The workers in Rome, led by the General Confederation of Italian Labor (CGIL), were protesting the “stability law,” a plan directed specifically at the wages of permanently employed workers, which is part of the new phase of European austerity. The central element of the “stability law” is “labor market reform.”
The previous phases of austerity in Europe have been directed at government spending on social services, the sell-off of public facilities to private corporations, pension and benefit cuts, government and corporate layoffs, and so on.
But the conventional wisdom of the financiers and corporate rulers is that wages have to fall further and their freedom to lay off workers must be increased in order to fight their capitalist rivals in the export markets and make investment profitable.
This type of attack on wages has already been carried out in Spain. It did boost Spain’s exports, but this was made easier for the bosses by the fact that Spain’s official unemployment rate was 25 percent and youth unemployment was over 40 percent.
Italy, with the third-largest economy in the 18-member Eurozone, is next in line. The government of President François Hollande in France and its capitalist masters are watching Italy’s attacks on the workers intently, because France is slipping into recession and is planning its own “labor market reform.”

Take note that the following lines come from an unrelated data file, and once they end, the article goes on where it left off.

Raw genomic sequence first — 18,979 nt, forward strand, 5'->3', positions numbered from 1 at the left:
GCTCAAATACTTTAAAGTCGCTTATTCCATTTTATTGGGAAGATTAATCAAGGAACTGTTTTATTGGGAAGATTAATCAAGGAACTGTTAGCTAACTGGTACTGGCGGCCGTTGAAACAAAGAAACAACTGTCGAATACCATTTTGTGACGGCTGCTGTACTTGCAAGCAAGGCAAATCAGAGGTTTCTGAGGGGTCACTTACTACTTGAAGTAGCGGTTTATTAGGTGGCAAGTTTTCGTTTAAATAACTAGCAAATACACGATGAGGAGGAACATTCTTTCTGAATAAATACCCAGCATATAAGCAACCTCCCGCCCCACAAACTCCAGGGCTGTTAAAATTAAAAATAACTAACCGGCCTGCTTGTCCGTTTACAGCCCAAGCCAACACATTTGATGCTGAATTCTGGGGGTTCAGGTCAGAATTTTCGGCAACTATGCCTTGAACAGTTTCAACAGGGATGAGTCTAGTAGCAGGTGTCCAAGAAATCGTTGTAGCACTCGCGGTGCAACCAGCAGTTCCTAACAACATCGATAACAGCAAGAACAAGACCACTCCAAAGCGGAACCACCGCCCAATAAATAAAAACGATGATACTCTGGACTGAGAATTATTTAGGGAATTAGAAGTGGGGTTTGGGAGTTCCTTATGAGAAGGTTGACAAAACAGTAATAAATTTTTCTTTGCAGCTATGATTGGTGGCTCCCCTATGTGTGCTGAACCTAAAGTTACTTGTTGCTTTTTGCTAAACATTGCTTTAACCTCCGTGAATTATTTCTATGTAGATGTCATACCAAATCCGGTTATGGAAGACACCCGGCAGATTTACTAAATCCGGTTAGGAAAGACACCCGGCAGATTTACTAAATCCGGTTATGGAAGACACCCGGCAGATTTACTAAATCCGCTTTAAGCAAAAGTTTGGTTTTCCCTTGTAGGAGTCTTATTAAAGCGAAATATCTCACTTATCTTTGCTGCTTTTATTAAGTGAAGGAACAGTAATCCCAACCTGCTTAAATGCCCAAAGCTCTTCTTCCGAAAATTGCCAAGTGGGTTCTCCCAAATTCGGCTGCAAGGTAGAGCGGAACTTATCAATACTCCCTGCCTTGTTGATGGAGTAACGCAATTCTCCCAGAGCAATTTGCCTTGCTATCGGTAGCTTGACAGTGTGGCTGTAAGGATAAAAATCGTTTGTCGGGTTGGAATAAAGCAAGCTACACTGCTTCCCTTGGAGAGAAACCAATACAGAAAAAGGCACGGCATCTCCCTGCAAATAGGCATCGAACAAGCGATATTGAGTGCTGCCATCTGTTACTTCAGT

This is all being done under the whip of the German ruling class and the government of Chancellor Angela Merkel, along with steady pressure from the International Monetary Fund. The summits of finance capital are fearful of an economic collapse and are demanding that the European governments make the workers pay to reverse the downturn.
Eurozone capitalists target
wages of permanent workforce
This development was well explained by economic writer Jack Rasmus in an Oct. 21 article in CounterPunch. Rasmus shows the economic numbers driving the new strategy and how the economic downturn is now threatening France and Germany, the two biggest imperialist powers on the European continent. He then writes about the explosive unemployment numbers.
“Perhaps the best indicator of the deep weakness of the Eurozone economy today is its labor market. In the region overall, unemployment has remained consistently in the 11%-12% range for more than five years now. In Italy more than 12%, France 10.5%, and Spain still nearly 25%. But the picture is even worse than these often reported general job statistics. Youth unemployment rates in both Italy and Spain, for example, are 45% plus. And those youth who have been able to obtain work have been largely limited to part time and temp work. In France the percent of youth in the workforce age 15-24 who are employed as temps has risen to 59%. In Germany 52%, Italy 54%, and in Spain an incredible 65% can only find temp work, when any work at all.